By Sumi Krishnan
The Royal Paintings of Jodhpur is open at the Art Gallery of New South Wales straight from the British Museum. As part of the exhibition with the help and sponsorship of the Indian Council of Cultural Relations [ICCR] and Natraj Arts the evening at the Art Gallery was dressed with music that was as ancient in time as its exhibits. Invited for this purpose was Natesan Ramani a renowned flautist and Manjiri Kelkar an upcoming singer whose beautiful voice moulded itself to the paintings that dressed the walls of the gallery.
The Garden and Cosmos Paintings from Jodhpur fell primarily into two categories. One of them created under the patronage of Maharaja Vijai Singh (1752-93), and another Maharaja Man Singh (r. 1803-43). The first consisted of popular themes taken from the mythological stories of ‘Krishna and the gopis (cowgirls)’ and the ‘adventures of Rama and Sita’ from the classic Ramayana. A famous painting was the artist’s depiction of numerous Krishna playing and dancing with several gopis in the forest showing the celebration of life.
The second set of paintings gave the spiritual message of Yoga and Vedas. Created under the patronage of Man Singh the pictures showed yoginis who roamed the earth covering their bodies with sacred ash, in saffron-coloured clothes with their hair unkempt in dreadlocks wearing large earrings. These paintings also depicted the various chakras on the human body, particularly the immortal ascetic Jallandharnath of whom Man Singh was a devotee. The Nath paintings signify the first movement towards giving a colourful pictorial artists view of the hitherto oral and text beliefs of Hatha Yoga comprising the Absolute and the immeasurable through gold pigments.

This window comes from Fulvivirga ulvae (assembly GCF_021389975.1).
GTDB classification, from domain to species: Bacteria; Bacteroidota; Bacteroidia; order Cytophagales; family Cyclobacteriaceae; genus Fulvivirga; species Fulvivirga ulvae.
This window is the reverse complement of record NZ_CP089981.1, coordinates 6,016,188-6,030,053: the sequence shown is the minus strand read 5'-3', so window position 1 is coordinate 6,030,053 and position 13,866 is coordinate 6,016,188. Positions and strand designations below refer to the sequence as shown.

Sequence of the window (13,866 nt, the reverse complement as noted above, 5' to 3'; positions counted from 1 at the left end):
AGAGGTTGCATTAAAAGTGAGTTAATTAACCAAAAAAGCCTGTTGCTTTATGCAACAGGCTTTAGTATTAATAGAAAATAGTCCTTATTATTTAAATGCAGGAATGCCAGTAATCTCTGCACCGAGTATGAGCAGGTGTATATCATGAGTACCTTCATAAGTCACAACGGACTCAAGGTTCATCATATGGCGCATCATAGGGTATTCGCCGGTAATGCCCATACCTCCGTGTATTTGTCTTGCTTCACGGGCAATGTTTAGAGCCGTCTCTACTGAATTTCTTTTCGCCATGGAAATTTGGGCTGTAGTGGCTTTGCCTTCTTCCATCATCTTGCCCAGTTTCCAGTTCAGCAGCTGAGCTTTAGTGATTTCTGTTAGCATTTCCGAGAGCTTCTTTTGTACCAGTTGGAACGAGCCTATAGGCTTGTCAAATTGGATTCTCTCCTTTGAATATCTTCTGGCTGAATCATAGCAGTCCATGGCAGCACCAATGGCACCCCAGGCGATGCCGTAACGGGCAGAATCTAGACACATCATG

In keeping with the theme of the immeasurable the evening concert at the Art Gallery commenced with the melodic voices of Manjiri Kelkar booming in the Old Courts foyer after hours. Accompanied by Milind Hingane on Tabla and Suyog Kudalkar on Harmonium the evening saw a rare composition in Raga Gowri fill the halls of the auditorium to an entranced audience. This was followed by Raga Desh and other numbers. This was followed by N Ramani’s concert accompanied by his son Thyagarajan on the flute. The Ramani touch was still evident and the Hamsadhvani was so full of pathos that despite having heard it for so many years its beauty was still entrancing. Following Hamsadhvani with some major raga presentation in Varali and Shanmughapriya, Dr Ramani finished the concert with Jagath Janani in Ragam Ratipatipriya. A great evening. The music that filled the air in between the columns of the Art Gallery very deserving could have lasted a little longer. However this evening was not only for the connoisseurs of music but those who wanted to embrace and experience the timelessness of the history and culture of India.